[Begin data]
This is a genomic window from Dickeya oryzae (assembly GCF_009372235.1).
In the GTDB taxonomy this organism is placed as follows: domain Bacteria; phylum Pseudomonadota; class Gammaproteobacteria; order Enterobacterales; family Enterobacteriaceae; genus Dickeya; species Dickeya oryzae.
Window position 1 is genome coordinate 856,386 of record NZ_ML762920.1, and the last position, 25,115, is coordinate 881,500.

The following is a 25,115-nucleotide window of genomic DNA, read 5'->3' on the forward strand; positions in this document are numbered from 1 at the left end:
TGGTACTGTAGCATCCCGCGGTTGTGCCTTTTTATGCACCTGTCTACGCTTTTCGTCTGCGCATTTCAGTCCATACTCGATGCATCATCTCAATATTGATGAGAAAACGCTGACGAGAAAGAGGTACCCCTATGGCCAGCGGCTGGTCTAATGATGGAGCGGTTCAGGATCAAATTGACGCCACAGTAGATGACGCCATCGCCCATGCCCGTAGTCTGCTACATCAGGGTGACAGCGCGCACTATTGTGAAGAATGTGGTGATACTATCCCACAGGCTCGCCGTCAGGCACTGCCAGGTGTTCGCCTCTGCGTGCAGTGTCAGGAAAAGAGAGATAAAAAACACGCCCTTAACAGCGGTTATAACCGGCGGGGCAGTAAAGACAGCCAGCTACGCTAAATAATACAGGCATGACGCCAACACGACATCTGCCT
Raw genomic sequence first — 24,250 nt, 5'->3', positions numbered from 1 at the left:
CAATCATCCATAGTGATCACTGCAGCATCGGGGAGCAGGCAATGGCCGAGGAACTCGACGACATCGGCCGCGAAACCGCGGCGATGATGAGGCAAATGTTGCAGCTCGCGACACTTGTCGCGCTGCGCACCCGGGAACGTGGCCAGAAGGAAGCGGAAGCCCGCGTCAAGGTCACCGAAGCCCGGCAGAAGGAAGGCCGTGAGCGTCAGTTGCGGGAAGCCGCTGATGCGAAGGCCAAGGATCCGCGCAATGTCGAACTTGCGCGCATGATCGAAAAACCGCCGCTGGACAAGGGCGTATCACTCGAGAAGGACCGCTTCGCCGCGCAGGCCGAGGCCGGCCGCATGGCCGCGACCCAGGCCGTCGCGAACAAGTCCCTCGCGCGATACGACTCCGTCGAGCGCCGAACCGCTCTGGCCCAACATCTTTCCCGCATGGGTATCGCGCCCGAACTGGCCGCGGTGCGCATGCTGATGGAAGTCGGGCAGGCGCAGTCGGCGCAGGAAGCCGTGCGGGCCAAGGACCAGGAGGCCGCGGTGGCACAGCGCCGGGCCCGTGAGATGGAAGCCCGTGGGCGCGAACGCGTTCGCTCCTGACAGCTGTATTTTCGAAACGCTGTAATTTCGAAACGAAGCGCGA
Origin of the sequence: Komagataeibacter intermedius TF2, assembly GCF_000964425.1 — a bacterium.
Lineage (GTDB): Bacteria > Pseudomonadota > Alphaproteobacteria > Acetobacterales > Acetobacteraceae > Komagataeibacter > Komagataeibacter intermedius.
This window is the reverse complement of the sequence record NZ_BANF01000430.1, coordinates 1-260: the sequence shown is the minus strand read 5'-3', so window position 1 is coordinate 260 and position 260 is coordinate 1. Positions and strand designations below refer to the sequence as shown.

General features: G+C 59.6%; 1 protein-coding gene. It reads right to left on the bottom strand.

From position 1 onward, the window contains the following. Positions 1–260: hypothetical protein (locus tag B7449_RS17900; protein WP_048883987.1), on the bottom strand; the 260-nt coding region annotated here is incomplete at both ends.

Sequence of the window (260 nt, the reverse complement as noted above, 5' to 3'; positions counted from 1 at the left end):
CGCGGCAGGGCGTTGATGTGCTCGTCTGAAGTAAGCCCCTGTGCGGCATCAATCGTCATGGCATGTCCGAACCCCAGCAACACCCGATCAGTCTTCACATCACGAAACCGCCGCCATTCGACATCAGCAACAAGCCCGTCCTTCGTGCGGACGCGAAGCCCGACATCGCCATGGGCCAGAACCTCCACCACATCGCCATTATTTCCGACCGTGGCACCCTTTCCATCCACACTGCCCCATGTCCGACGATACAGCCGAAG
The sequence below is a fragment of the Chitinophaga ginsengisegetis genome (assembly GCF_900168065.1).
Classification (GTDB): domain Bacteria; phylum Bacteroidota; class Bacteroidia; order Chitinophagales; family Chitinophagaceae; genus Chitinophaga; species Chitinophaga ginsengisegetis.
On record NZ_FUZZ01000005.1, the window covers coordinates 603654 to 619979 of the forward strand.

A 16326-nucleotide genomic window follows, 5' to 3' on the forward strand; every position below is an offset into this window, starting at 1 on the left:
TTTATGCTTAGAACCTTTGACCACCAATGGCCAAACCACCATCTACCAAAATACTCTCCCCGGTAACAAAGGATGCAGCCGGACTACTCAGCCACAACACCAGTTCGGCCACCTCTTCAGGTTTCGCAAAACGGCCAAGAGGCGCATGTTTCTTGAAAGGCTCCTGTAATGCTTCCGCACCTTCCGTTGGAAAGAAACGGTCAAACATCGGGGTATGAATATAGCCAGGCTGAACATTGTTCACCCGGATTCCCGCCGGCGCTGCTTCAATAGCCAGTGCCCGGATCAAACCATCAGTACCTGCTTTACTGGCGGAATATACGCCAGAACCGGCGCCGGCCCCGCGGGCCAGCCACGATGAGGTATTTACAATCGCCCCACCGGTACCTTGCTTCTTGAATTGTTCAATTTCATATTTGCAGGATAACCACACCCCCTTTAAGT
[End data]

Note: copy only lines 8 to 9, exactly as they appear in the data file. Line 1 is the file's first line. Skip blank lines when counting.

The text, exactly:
Origin of the sequence: Komagataeibacter intermedius TF2, assembly GCF_000964425.1 — a bacterium.
Lineage (GTDB): Bacteria > Pseudomonadota > Alphaproteobacteria > Acetobacterales > Acetobacteraceae > Komagataeibacter > Komagataeibacter intermedius.